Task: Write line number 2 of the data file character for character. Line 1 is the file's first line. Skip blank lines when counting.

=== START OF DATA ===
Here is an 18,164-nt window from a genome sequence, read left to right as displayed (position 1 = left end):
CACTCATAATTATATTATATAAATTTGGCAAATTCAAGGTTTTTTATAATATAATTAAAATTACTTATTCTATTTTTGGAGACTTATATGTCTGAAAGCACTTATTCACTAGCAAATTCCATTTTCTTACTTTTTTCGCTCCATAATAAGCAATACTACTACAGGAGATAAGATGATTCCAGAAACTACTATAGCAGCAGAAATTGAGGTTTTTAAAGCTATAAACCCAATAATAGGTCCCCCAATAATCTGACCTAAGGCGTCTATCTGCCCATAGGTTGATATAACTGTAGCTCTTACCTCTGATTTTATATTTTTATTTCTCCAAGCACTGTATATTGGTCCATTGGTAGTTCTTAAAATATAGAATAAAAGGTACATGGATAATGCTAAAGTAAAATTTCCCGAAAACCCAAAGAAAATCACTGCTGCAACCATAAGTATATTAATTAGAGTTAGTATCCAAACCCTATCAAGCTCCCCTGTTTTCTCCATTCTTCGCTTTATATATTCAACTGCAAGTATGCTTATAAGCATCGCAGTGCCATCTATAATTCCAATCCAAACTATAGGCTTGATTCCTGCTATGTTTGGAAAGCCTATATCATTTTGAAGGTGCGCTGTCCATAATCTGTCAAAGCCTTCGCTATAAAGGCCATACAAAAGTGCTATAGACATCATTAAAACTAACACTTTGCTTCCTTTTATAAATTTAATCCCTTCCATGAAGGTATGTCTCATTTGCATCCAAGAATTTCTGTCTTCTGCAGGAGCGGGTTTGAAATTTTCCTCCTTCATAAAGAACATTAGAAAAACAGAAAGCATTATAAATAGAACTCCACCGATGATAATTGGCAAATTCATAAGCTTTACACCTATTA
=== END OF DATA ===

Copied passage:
CACTCATAATTATATTATATAAATTTGGCAAATTCAAGGTTTTTTATAATATAATTAAAATTACTTATTCTATTTTTGGAGACTTATATGTCTGAAAGCACTTATTCACTAGCAAATTCCATTTTCTTACTTTTTTCGCTCCATAATAAGCAATACTACTACAGGAGATAAGATGATTCCAGAAACTACTATAGCAGCAGAAATTGAGGTTTTTAAAGCTATAAACCCAATAATAGGTCCCCCAATAATCTGACCTAAGGCGTCTATCTGCCCATAGGTTGATATAACTGTAGCTCTTACCTCTGATTTTATATTTTTATTTCTCCAAGCACTGTATATTGGTCCATTGGTAGTTCTTAAAATATAGAATAAAAGGTACATGGATAATGCTAAAGTAAAATTTCCCGAAAACCCAAAGAAAATCACTGCTGCAACCATAAGTATATTAATTAGAGTTAGTATCCAAACCCTATCAAGCTCCCCTGTTTTCTCCATTCTTCGCTTTATATATTCAACTGCAAGTATGCTTATAAGCATCGCAGTGCCATCTATAATTCCAATCCAAACTATAGGCTTGATTCCTGCTATGTTTGGAAAGCCTATATCATTTTGAAGGTGCGCTGTCCATAATCTGTCAAAGCCTTCGCTATAAAGGCCATACAAAAGTGCTATAGACATCATTAAAACTAACACTTTGCTTCCTTTTATAAATTTAATCCCTTCCATGAAGGTATGTCTCATTTGCATCCAAGAATTTCTGTCTTCTGCAGGAGCGGGTTTGAAATTTTCCTCCTTCATAAAGAACATTAGAAAAACAGAAAGCATTATAAATAGAACTCCACCGATGATAATTGGCAAATTCATAAGCTTTACACCTATTA